At the snap, we see that it's our friend Man-free, with Rahim Moore aligned to the 3-by-1 side of the offense:

The five-man rush is joined by two blitzers from (stop me if you've heard this one) the short side of the field.  Elvis Dumervil, who usually plays on the offense's left side, is on their right, matched up with Mitchell Schwartz.  He dominates the rookie, on his way to clobbering Colt McCoy, and forcing a turnover on downs.

Sack 5

This time the Broncos show a 2-deep shell, and more man-to-man.

Dumervil is going to pwn the overrated Joe Thomas, and Wesley Woodyard, coming on an inside blitz, is going to meet him at the QB.  The Browns' protection seemed not to account for Woodyard, and Thomas seemed not to be able to block Dumervil.  Not a good start for 1st and 10, even if it is garbage time.

Sack 6

On 4th and 13, the Broncos show Man-free again, with six rushers.  Three are down, and three are standing up.  This is going to be the same short-side double blitz that the Browns haven't been able to get blocked, no matter what they try.  Note that both Broncos DEs are in a Wide-9 alignment.  That is going to force the OTs to either let them go untouched, or to try to get out to meet them on their extreme rush angle.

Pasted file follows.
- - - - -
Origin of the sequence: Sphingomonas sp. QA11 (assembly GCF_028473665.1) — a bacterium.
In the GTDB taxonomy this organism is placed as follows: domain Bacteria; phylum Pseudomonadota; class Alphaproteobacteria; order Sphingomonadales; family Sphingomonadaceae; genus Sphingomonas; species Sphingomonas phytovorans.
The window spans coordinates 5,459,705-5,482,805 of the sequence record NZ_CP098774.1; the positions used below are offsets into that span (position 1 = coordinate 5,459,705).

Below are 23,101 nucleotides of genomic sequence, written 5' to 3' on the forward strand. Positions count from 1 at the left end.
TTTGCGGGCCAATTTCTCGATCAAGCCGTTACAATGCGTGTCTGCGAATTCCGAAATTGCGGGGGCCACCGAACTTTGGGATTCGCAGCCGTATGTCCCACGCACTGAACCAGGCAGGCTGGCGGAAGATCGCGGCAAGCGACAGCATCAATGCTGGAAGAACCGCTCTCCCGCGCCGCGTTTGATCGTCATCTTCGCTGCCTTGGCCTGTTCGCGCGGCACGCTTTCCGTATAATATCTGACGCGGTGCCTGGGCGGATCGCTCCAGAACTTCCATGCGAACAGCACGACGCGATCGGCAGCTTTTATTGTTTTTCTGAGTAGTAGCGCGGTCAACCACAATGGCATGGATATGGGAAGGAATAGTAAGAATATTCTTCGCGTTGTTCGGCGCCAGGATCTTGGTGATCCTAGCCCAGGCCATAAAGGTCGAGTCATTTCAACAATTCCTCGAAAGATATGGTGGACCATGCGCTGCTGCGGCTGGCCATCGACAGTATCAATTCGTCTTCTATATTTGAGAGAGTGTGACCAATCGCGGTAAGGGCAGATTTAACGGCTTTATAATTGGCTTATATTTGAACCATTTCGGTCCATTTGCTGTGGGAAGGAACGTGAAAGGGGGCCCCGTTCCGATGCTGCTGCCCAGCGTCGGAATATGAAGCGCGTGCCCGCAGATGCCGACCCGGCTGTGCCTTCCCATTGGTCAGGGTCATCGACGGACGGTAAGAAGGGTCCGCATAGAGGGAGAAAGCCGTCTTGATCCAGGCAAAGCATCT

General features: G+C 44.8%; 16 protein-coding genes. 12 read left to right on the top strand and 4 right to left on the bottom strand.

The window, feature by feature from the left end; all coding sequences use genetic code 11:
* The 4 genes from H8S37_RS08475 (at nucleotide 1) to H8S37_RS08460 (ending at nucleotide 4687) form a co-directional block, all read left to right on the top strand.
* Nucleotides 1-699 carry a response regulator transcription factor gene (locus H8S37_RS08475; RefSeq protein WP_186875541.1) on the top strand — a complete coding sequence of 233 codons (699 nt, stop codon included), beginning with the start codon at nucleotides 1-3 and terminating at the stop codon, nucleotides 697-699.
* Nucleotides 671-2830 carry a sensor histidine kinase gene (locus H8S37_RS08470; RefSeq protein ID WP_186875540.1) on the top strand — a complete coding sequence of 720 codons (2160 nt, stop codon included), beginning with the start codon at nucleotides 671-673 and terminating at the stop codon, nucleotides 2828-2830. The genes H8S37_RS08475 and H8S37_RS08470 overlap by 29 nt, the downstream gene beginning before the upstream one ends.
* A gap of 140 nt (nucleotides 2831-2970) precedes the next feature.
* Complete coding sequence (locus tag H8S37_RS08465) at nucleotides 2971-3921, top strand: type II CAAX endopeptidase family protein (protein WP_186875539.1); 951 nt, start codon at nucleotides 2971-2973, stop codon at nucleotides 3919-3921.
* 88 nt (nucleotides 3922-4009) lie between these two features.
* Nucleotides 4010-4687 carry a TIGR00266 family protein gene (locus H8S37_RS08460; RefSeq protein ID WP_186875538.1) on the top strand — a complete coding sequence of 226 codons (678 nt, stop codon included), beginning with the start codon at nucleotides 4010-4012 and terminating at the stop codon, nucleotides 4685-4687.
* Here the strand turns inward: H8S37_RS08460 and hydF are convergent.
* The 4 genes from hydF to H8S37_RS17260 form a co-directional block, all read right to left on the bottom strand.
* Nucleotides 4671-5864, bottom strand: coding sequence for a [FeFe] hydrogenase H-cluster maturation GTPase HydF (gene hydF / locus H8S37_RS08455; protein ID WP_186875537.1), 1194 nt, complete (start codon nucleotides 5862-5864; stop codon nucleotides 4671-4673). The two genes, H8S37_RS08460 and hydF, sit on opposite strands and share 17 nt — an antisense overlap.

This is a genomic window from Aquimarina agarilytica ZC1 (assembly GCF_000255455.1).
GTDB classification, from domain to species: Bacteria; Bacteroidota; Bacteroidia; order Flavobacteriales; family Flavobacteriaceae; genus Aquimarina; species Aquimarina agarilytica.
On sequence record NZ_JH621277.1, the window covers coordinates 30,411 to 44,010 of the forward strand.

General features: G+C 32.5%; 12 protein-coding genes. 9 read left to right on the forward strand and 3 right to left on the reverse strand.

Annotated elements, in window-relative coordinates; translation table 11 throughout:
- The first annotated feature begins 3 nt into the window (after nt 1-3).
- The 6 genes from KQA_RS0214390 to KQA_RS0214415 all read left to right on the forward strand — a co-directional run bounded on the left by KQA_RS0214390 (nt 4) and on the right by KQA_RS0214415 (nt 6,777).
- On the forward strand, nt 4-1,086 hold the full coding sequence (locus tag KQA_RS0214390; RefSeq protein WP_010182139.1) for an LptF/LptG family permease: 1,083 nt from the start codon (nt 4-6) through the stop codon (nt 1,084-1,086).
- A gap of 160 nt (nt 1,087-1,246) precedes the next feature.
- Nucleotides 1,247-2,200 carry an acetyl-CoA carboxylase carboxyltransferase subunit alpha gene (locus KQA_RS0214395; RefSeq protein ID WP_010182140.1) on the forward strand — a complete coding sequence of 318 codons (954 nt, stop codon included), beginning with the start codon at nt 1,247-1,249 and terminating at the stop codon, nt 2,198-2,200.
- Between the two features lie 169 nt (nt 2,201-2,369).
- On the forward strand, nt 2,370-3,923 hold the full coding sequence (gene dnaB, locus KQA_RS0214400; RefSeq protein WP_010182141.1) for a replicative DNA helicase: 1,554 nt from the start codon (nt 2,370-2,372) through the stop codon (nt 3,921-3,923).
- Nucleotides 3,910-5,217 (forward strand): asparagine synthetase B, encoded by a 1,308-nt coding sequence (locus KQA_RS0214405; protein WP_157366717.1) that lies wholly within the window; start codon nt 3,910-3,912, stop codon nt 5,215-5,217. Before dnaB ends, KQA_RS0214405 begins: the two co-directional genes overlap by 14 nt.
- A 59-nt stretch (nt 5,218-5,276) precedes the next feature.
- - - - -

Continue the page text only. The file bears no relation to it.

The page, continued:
Well, Schwartz is going to head out to meet the DE, who I think is Robert Ayers.  That's going to leave Woodyard unblocked, with a clear shot on McCoy.

Wes hits McCoy like a ton of bricks, setting up Brock Osweiler for one final kneeldown.

The Broncos can really heat up a QB, and they have a lot of ways to do it.  They can blitz, and they can get home with a four-man rush.  What's really impressive is their ability to consistently play man-to-man coverage behind whatever it is they're doing up front.  Add the pass rush as another area in which the Broncos have improved their proficiency as the season has gone on.

1.  I’m not in the arguing business, I’m in the saying what I think business.
2.  I get my information from my eyes.

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Second HelpingsTed's Analysis